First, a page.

Peter Ubertaccio, dean of the School of Arts and Sciences at Stonehill College, explains that Republican governors are largely viewed as a mechanism to balance power at the heavily Democratic Massachusetts Statehouse. What’s more, Baker “tends to be viewed as a bipartisan figure,” says Ubertaccio. “He works well with Democrats on Beacon Hill and is one of the most popular politicians in the country.”
But Warren isn’t buying it. He says Baker is a pencil pusher for the state’s few flourishing Boston-centric industries — namely biotech and life sciences — who is uninterested in improving conditions for all. “People are working harder than ever just to keep their head above water,” says Warren. He hammers away at the state’s dreadful mass transit system, criticizing Baker for trying “to privatize transportation” instead of investing in infrastructure to revitalize the sector and generate a healthy workforce.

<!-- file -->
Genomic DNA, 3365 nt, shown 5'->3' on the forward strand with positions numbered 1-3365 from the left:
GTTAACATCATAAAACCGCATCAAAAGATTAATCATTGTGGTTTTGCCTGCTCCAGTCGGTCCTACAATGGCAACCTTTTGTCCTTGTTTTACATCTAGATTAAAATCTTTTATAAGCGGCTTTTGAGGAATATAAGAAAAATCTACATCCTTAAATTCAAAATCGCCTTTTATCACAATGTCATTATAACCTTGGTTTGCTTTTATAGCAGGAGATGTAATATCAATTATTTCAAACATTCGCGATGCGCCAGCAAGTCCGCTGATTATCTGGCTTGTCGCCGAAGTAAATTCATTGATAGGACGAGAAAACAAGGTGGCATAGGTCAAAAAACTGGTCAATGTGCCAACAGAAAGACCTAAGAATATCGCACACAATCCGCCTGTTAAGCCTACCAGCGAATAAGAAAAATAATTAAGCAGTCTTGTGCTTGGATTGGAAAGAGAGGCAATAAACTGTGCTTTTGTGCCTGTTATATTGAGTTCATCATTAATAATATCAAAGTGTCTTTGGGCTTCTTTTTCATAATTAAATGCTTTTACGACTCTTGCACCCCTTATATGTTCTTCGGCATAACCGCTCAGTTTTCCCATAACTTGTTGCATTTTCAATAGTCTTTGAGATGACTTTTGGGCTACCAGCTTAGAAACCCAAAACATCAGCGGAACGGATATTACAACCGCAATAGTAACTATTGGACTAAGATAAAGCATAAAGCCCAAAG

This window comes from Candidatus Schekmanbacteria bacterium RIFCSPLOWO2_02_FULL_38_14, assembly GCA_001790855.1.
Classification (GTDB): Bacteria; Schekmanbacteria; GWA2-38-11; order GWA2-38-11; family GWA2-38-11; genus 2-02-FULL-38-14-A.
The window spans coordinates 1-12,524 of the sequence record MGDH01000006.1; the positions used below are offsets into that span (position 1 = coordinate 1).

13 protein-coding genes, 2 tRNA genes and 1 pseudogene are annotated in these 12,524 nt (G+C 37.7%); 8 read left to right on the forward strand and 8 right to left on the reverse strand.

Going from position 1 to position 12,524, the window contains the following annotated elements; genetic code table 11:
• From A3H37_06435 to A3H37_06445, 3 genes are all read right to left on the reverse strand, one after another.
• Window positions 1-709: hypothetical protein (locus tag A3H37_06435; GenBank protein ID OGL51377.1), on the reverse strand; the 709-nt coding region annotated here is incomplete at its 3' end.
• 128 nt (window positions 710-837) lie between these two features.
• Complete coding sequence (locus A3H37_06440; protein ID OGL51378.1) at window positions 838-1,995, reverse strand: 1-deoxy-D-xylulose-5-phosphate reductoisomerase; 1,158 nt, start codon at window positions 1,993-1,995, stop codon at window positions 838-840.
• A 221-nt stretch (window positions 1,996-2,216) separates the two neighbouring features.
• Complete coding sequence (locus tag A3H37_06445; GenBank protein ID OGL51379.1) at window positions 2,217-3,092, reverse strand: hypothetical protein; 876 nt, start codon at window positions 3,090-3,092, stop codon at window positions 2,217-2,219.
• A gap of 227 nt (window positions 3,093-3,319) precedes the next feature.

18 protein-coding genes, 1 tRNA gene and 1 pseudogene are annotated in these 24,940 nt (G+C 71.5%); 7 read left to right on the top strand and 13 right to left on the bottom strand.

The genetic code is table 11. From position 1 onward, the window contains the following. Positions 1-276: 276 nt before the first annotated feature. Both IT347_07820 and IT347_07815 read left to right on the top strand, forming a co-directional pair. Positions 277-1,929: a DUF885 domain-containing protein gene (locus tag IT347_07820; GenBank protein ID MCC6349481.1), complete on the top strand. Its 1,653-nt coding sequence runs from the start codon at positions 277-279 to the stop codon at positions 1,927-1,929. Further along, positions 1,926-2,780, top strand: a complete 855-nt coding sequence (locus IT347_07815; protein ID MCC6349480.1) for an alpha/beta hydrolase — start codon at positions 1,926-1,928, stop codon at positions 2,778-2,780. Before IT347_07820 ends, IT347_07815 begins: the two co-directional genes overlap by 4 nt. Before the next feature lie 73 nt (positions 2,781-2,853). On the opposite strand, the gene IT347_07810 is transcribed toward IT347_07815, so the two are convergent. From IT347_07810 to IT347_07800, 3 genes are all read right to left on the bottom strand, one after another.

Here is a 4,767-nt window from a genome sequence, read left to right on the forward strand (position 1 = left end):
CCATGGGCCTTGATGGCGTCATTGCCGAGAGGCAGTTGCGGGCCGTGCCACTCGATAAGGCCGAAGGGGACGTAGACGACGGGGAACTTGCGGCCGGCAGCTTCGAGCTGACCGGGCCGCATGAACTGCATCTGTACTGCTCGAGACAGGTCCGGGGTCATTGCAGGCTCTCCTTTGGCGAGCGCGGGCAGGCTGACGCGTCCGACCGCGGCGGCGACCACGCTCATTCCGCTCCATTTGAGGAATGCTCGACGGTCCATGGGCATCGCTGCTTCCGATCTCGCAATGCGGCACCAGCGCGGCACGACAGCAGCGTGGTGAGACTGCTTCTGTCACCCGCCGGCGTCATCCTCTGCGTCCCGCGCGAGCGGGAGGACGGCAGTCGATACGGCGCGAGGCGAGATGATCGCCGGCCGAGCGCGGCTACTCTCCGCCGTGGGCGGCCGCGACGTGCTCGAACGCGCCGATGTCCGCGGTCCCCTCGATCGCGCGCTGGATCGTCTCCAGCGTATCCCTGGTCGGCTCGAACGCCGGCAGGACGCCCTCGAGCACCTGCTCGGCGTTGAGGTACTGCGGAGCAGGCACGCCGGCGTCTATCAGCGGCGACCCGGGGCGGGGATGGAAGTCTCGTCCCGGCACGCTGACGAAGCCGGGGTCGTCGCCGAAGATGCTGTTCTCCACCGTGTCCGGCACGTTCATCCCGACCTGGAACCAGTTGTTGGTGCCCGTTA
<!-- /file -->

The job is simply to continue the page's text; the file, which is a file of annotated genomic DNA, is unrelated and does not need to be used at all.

In response, Massachusetts GOP spokesperson Terry MacCormack tells OZY that “household incomes have increased dramatically across all demographic and socioeconomic groups” under Gov. Baker’s leadership, and the state has seen strong job growth (adding 9,600 jobs in October). Moreover, says McDonald, Warren’s plans for tax hikes “would hurt our workforce and undo the progress we’ve made.… Mayor Warren seems uninterested in letting facts get in the way of cynical attempts to advance his political career.”
Can Warren score a major upset one year from now? Depends on whom you ask, but the former naval specialist is more than ready to serve — starting with revamping the T and making the commonwealth a more equitable, affordable place for all.